How Much Email Metadata Does NSA Collect?


In Barton Gellman’s big NSA surveillance piece, he says it wasn’t bulk collection of telephone metadata that caused the dramatic showdown in John Ashcroft’s hospital room in 2004. (Metadata consists of records about phone calls—time, location, and participants—not the contents of the calls themselves.) Everyone was fine with that. It was collection of internet metadata for email, chat, Skype, and so forth that caused the showdown. In the end, the program was shut down, but then a few months later it was started back up under the oversight of the FISA court.

So it’s still cruising along, right? I’d guess so, but then there’s this at the tail end of Gellman’s article:

As for bulk collection of Internet metadata, the question that triggered the crisis of 2004, another official said the NSA is no longer doing it. When pressed on that question, he said he was speaking only of collections under authority of the surveillance court.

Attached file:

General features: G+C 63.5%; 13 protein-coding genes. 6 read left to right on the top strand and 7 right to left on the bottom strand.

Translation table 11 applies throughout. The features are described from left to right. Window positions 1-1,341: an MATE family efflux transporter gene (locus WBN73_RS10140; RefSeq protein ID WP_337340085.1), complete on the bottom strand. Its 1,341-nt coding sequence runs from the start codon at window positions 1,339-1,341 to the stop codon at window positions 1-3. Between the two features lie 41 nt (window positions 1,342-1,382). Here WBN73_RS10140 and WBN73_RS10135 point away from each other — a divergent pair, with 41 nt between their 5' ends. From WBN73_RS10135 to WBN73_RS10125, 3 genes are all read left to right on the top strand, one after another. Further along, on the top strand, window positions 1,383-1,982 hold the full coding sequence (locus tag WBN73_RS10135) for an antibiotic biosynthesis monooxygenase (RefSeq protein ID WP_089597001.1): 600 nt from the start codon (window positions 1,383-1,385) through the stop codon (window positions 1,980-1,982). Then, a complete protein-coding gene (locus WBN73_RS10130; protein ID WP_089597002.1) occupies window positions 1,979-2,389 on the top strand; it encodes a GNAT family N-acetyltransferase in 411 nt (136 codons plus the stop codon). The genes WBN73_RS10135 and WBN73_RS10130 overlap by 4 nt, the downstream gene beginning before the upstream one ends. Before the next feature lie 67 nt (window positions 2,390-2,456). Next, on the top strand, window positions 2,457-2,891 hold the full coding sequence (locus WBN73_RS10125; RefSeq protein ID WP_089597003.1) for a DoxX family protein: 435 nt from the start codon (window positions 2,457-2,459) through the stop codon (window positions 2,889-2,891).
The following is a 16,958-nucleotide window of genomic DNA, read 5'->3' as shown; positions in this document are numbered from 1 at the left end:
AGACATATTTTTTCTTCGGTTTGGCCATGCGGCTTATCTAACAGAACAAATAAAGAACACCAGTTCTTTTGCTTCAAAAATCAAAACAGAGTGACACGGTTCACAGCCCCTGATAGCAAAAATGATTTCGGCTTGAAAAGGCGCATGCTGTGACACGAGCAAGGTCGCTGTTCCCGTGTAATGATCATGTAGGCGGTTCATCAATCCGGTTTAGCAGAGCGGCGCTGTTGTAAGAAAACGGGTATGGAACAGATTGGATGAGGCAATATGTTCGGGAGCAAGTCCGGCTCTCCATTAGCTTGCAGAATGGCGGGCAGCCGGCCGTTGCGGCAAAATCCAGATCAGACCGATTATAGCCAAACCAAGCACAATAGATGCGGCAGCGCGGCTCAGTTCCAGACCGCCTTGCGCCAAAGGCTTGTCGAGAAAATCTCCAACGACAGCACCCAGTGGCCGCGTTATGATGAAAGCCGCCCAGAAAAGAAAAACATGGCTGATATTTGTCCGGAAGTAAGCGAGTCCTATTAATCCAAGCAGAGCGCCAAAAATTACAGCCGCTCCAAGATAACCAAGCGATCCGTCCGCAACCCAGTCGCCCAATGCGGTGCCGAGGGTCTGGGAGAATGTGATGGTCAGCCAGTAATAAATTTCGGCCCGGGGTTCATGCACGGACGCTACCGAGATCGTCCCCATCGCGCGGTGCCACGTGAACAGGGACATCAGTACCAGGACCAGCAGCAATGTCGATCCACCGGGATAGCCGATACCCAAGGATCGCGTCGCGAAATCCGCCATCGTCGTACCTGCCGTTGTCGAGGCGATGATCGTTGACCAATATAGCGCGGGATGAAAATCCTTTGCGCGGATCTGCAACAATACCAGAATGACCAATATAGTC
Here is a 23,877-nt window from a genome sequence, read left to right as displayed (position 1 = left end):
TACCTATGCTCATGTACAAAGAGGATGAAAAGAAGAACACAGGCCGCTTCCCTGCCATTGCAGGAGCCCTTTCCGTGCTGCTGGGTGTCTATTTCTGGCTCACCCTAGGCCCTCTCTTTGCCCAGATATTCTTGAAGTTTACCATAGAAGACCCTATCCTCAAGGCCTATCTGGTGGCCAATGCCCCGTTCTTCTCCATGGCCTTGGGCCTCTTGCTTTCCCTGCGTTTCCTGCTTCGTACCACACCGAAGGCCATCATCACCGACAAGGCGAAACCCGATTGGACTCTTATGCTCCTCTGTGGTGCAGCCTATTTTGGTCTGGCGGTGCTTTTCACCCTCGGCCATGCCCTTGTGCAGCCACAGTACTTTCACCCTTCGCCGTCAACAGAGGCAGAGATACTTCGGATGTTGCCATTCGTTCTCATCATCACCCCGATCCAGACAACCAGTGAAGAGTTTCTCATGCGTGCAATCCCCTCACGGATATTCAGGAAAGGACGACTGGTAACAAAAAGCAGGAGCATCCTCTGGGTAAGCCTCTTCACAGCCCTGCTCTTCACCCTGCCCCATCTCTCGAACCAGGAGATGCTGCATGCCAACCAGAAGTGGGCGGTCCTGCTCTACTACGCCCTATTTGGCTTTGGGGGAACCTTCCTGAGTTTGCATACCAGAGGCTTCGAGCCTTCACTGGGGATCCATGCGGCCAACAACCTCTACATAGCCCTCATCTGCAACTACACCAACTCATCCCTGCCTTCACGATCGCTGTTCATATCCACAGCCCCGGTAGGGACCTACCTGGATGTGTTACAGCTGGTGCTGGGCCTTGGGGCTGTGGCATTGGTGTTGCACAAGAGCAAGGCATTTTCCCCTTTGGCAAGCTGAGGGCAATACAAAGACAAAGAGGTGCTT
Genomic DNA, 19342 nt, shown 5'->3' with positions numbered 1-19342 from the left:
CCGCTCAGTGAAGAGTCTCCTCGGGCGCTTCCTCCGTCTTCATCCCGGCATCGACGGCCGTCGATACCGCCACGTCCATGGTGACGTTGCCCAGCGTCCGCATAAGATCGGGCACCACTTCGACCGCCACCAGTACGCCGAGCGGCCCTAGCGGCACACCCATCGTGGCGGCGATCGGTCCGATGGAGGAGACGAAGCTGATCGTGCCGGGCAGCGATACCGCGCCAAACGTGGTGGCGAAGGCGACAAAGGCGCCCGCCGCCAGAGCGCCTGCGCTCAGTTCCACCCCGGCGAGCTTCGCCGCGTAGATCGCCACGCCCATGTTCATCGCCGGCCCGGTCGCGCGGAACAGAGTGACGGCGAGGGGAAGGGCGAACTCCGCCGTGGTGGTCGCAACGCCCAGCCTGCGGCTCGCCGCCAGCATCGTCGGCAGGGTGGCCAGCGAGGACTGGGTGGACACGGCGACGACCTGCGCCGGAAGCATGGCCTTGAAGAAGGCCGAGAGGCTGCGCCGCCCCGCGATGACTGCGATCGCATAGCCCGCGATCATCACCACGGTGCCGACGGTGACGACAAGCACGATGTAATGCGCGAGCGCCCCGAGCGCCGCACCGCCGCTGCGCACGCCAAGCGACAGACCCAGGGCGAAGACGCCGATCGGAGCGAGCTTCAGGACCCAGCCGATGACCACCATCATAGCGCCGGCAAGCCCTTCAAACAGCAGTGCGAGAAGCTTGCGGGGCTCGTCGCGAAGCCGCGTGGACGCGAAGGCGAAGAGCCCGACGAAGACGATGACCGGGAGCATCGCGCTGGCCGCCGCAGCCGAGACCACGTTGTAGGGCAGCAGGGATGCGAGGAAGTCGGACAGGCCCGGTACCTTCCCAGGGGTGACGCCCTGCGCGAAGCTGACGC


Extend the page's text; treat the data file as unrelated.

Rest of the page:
“I’m not going to say we’re not collecting any Internet metadata,” he added. “We’re not using this program and these kinds of accesses to collect Internet metadata in bulk.”

That’s clear as mud, isn’t it? Gellman also describes NSA’s initial contention after 9/11 that it could collect bulk internet metadata because, legally, it didn’t “acquire” the information merely by putting it in a database. It only “acquired” it when an analyst actually retrieved it for some reason. So as long as analysts only retrieved records they were legally entitled to, everything was kosher:

Goldsmith and Comey did not buy that argument, and a high-ranking U.S. intelligence official said the NSA does not rely on it today. As soon as surveillance data “touches us, we’ve got it, whatever verbs you choose to use,” the official said in an interview. “We’re not saying there’s a magic formula that lets us have it without having it.”

Taken together, these two officials are suggesting that NSA no longer collects internet metadata in bulk. It collects only data it’s legally allowed to have in the first place, presumably based on a Section 702 warrant. But that’s still a helluva lot. One of the documents released by Edward Snowden suggests that it amounts to over 1 trillion records per year.

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